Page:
Popularizing Machine Learning
Three weeks ago I gave a presentation on probabilistic modelling to an audience of data mining practitioners. These people know about machine learning, they use it every day, but their main concern is to analyze data: real data!
The experience taught me a valuable lesson which I hadn’t come across by interacting with the academic community: Probabilistic models are hard. Even for people that are very close to the machine learning community (data mining), probabilistic models are a very different (new?) way of thinking.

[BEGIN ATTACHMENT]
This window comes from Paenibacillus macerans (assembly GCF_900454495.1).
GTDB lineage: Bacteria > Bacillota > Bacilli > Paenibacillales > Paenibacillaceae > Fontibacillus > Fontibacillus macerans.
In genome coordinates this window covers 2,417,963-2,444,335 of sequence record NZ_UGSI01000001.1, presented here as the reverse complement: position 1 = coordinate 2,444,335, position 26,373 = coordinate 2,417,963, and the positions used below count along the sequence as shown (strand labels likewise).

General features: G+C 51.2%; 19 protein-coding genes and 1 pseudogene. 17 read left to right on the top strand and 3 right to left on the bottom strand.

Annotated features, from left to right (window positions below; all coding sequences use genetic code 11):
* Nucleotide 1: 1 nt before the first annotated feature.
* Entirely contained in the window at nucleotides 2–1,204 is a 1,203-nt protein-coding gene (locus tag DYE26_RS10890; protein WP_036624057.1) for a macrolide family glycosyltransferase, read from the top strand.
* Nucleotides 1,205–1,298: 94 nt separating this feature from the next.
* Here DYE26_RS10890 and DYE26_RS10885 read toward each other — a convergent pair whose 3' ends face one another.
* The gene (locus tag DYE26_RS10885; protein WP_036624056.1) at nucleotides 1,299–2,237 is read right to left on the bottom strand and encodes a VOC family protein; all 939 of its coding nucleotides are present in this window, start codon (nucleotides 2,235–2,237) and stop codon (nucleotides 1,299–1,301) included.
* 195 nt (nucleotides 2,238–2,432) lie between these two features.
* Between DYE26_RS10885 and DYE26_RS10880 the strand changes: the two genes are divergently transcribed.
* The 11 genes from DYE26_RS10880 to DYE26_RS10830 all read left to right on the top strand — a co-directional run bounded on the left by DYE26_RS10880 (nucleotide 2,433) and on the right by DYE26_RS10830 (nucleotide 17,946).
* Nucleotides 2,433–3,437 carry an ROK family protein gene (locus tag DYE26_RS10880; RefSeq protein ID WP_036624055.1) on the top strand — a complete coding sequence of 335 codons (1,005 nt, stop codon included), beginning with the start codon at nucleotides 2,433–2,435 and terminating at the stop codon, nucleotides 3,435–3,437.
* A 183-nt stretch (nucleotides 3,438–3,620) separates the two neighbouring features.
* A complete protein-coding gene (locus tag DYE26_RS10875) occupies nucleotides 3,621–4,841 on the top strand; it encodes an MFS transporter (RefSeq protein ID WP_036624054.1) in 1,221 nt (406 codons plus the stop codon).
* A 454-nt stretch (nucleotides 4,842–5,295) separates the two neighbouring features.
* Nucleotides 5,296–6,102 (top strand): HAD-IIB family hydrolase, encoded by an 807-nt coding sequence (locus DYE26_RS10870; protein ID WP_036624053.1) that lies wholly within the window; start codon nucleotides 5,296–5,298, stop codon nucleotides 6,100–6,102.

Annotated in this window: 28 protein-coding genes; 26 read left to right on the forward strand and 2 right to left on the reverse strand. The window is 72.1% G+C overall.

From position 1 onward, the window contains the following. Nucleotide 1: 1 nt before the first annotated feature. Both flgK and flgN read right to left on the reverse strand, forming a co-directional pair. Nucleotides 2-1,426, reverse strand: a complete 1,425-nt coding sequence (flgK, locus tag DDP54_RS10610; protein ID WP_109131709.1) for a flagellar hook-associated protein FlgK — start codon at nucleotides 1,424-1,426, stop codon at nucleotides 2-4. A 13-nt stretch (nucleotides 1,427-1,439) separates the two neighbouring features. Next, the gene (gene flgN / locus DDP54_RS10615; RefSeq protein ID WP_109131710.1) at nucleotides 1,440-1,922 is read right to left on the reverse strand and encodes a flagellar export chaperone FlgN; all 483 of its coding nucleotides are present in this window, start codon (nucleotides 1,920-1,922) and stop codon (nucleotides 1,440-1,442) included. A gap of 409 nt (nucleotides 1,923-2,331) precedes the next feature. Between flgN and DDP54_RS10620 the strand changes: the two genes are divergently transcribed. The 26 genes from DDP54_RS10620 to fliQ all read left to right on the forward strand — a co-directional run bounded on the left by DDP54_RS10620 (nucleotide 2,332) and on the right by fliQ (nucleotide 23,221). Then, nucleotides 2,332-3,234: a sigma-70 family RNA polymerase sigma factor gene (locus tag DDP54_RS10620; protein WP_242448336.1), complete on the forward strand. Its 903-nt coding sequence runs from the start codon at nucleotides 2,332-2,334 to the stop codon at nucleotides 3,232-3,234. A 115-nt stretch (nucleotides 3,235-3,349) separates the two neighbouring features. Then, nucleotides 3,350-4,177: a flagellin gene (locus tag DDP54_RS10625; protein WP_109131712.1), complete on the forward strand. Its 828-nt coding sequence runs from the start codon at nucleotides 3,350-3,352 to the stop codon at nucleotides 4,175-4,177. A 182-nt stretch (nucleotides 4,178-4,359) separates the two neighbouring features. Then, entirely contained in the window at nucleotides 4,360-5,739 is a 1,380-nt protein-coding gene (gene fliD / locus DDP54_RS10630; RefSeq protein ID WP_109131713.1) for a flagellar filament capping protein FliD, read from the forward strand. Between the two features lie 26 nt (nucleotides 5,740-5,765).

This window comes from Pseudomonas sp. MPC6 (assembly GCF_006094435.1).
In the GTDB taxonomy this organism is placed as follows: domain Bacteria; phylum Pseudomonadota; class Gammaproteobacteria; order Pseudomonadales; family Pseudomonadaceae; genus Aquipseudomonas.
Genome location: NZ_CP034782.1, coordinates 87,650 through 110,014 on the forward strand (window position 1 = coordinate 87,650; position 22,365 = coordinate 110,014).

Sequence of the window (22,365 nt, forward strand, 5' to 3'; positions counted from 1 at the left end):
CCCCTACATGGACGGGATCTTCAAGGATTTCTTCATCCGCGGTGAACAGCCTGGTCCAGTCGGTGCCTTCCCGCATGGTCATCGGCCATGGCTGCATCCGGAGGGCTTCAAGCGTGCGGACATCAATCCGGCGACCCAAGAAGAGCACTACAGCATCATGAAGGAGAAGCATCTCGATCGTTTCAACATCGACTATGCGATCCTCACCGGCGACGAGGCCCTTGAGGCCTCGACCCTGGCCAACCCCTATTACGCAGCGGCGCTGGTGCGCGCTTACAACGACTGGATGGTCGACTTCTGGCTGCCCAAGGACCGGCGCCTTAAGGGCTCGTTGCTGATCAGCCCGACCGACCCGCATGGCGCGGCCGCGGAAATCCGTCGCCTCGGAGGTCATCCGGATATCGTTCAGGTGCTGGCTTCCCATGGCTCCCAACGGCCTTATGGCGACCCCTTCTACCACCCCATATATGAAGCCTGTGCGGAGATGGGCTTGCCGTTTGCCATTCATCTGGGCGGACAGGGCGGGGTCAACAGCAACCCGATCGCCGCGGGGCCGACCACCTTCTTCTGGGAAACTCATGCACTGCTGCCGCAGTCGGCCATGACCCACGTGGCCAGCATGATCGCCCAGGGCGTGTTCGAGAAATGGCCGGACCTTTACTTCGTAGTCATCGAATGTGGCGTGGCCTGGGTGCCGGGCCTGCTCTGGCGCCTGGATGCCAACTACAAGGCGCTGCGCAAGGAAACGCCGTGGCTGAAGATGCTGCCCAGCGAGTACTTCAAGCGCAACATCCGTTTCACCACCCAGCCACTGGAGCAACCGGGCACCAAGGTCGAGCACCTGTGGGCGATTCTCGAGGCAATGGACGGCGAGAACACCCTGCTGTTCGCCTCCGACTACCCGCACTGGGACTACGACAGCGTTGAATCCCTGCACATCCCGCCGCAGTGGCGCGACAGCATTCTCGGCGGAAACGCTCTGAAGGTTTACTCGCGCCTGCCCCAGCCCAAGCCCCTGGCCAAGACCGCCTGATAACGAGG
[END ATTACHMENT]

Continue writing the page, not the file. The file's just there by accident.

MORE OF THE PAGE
The whole idea of building a generative story for your data and then using Bayes rule to “invert” the model given some dataset has become second nature to me. Nonetheless, I (we?) shouldn’t forget that it took statistics a long time to think about modelling in this sense. Hence I now understand realize that for outsiders the framework of probabilistic modelling is a highly non-trivial concept to grasp.
In this context I am obliged to share a blog post by Jeff Moser. I have never seen such a great explanation of a non-trivial probabilistic model that is deployed in very large scale on XBox Live: Computing Your Skill, a description of the TrueSkill ranking model. Very very well done Jeff!